Monday, January 08, 2007


My shaman - John - turned out to be very easygoing and fun. He'd been a psychology and music major in college, and as we drove out to Boynton Canyon, he talked about how he'd come to find himself in his current career.

When we got to the trail, he loaded himself up with a satchel and several musical instruments of varying sizes - including a didgeridoo. I remember carrying one of his drums and being a little worried about dropping it off a cliff.

"You seem pretty fit - do you like to hike? Are you scared of heights or anything?" he asked.
"Nah... I'm good with whatever," I replied.
"Good," he grinned. "We'll take the high road then."

The hike started out on an easy enough trail. We passed a formation John pointed out as the Kachina, and it was right about there that we left the path. We began climbing up over boulders and through trees, higher and higher. I wondered how (or if) it was even legal that we were going where we were - with no ropes or safety equipment.

Much of the red rocks are flat surface known as slick rock. If you put your feet just the right way, you can navigate it -- as long as you don't think too hard or look down. But I looked down. And I froze. We were on a ledge at the rim of the canyon, and suddenly I could not take another step.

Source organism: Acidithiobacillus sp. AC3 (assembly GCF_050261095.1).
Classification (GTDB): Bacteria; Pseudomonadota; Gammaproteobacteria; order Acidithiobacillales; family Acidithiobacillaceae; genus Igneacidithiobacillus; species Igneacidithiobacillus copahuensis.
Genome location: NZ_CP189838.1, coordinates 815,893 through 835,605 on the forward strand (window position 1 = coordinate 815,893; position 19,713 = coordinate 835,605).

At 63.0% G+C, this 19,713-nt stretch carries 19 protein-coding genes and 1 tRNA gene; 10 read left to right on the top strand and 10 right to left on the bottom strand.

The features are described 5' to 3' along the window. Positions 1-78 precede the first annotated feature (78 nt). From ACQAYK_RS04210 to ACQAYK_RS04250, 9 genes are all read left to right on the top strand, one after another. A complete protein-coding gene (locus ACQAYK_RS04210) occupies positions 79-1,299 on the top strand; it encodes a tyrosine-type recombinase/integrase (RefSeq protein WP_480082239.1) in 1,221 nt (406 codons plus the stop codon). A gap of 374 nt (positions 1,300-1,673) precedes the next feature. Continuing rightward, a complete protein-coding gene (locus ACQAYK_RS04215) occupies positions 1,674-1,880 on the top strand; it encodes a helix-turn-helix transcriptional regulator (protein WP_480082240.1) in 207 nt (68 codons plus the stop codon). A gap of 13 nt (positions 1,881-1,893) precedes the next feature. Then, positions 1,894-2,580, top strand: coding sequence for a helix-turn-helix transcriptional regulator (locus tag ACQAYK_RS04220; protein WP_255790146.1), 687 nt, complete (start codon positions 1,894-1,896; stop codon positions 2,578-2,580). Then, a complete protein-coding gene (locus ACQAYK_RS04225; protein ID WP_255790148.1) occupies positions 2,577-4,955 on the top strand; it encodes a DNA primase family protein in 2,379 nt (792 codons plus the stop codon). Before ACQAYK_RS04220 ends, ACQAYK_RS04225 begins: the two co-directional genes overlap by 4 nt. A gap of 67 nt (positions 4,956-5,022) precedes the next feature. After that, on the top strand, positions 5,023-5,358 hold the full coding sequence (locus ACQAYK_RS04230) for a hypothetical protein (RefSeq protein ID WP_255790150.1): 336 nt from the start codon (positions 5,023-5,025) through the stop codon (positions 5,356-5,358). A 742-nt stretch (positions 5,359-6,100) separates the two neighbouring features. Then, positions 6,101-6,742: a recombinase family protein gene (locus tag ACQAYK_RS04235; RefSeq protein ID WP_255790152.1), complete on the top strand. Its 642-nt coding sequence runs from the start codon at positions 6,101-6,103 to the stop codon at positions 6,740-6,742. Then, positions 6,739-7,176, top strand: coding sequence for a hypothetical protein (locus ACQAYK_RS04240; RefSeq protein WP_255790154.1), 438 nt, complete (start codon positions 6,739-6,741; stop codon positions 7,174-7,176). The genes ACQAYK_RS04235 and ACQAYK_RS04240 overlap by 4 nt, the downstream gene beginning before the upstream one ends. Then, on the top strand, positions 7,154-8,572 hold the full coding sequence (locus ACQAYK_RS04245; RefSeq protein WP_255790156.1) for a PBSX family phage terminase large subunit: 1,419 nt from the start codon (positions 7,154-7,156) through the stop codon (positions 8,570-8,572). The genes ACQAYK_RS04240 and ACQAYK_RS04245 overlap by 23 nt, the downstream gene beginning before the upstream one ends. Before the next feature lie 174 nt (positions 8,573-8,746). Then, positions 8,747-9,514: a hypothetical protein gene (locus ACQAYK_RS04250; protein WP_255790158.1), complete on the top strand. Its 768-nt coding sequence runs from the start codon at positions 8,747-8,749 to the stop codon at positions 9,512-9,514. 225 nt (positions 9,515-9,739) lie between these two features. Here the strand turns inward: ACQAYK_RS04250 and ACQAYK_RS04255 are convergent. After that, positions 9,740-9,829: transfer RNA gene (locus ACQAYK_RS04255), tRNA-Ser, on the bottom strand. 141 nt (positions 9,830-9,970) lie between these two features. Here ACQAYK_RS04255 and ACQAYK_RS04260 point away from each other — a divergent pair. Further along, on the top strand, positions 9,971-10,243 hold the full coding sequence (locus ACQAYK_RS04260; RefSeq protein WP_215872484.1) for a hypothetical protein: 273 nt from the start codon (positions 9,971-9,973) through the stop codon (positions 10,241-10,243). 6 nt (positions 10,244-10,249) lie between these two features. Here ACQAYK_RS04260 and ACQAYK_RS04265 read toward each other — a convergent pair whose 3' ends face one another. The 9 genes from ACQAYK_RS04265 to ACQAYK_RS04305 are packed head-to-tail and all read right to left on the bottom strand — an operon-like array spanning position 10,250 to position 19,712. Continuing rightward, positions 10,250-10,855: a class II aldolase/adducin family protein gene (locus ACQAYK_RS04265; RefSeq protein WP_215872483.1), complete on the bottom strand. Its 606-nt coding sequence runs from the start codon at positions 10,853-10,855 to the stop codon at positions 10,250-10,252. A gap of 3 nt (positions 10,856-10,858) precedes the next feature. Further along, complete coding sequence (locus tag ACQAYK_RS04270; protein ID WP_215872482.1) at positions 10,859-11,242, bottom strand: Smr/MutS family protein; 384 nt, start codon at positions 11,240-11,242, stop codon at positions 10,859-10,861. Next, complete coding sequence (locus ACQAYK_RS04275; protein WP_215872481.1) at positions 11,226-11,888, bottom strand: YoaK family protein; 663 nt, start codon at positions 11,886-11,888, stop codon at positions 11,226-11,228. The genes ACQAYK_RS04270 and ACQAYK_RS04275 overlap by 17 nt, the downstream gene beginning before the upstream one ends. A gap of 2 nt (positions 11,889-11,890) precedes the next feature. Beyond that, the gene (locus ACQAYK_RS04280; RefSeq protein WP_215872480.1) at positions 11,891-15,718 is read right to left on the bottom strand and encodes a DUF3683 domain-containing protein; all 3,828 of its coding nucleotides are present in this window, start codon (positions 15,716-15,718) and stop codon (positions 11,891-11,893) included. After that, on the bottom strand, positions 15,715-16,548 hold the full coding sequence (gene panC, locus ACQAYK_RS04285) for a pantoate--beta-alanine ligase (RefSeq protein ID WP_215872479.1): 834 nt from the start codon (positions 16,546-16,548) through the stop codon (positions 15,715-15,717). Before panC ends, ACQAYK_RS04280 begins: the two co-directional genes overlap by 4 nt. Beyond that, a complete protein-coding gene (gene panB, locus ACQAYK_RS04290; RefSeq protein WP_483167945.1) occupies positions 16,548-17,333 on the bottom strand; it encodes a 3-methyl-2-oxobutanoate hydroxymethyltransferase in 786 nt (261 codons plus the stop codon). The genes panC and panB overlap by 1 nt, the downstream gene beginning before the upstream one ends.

The drum on my back was getting heavier as I stood there, holding onto the wall in front of me for dear life. Never before had I been so terrified. One wrong step and life as I knew it was over.

"Are you okay?" John asked. He'd made it to a larger ledge.
"I can't move," I told him.
"Yes you can. Just don't think about what's below you. Just see the ledge - it's a lot wider than it feels - and just step. Keep stepping."

I took a deep breath and changed my perspective. Tentatively, I took a step and then another. I slowly made it to where John was, my whole body shaking - coursing with adrenaline. Never had I felt so alive.

"See? You did it! You're like the Jersey Gazelle," he smirked.

We continued along the ledge and came upon an opening in the rock. John hoisted his gear through the hole, and then he climbed through. I did the same. We came out on the other side of the rock, amidst ruins.

We sat for a moment and caught our breath. I was still buzzing from the episode on the rim.

"Wild, huh? Kinda like a metaphor for life," John smiled.
"A situation comes up that can scare the shit out of us if we let it - it can seem impossible even. But if we change our perspective, we can overcome it."

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